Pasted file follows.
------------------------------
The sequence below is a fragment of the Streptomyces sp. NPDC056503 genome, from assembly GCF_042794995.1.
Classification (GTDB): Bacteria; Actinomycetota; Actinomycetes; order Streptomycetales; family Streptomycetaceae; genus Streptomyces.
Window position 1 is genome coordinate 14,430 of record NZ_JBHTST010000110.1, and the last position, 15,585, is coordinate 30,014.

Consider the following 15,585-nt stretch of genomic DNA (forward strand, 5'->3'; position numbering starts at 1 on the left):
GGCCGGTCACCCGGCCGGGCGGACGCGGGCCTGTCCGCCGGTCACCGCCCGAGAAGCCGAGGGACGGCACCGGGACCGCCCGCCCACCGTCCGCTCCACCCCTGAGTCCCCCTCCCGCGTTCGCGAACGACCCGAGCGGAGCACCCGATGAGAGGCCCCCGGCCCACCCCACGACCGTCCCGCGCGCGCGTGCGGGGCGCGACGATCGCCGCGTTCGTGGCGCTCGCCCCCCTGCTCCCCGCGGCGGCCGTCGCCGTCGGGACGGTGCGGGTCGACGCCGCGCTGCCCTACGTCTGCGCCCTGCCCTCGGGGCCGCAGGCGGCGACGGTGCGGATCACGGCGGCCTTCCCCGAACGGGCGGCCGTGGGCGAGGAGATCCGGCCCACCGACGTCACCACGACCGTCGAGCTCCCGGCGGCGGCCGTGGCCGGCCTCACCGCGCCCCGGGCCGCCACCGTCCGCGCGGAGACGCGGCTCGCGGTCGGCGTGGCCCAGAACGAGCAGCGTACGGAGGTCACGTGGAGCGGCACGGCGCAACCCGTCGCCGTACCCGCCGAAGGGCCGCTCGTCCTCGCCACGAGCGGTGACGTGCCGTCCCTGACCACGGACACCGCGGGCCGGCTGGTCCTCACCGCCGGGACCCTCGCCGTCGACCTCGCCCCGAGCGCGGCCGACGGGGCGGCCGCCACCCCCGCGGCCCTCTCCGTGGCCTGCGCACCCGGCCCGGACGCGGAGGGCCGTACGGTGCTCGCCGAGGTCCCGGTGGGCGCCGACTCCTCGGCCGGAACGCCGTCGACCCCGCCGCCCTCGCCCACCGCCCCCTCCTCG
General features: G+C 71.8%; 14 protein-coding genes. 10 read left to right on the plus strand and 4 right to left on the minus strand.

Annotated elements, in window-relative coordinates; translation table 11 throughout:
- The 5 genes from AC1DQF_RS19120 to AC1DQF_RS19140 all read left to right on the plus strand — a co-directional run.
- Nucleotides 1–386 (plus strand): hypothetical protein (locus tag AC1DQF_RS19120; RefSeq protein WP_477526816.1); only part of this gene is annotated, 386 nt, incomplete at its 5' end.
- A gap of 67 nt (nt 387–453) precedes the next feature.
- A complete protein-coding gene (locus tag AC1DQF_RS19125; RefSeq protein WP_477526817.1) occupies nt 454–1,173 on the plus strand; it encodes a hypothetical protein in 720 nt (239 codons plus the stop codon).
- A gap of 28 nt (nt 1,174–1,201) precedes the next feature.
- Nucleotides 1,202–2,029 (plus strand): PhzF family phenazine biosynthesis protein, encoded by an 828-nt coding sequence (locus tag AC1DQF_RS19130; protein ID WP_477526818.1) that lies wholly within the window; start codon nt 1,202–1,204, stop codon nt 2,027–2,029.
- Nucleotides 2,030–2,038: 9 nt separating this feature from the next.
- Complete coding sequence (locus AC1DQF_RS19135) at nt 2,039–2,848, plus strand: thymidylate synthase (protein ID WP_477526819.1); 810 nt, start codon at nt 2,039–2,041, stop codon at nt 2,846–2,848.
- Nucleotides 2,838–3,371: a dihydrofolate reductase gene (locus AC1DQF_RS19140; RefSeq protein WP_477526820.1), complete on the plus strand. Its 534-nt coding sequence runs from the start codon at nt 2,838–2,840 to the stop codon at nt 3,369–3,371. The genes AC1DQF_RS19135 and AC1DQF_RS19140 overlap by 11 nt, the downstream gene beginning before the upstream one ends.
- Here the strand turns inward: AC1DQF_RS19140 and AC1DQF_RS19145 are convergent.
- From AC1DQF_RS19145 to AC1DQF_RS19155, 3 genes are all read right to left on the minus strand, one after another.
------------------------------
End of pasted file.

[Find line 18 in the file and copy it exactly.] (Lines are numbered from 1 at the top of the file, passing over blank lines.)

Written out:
- From AC1DQF_RS19145 to AC1DQF_RS19155, 3 genes are all read right to left on the minus strand, one after another.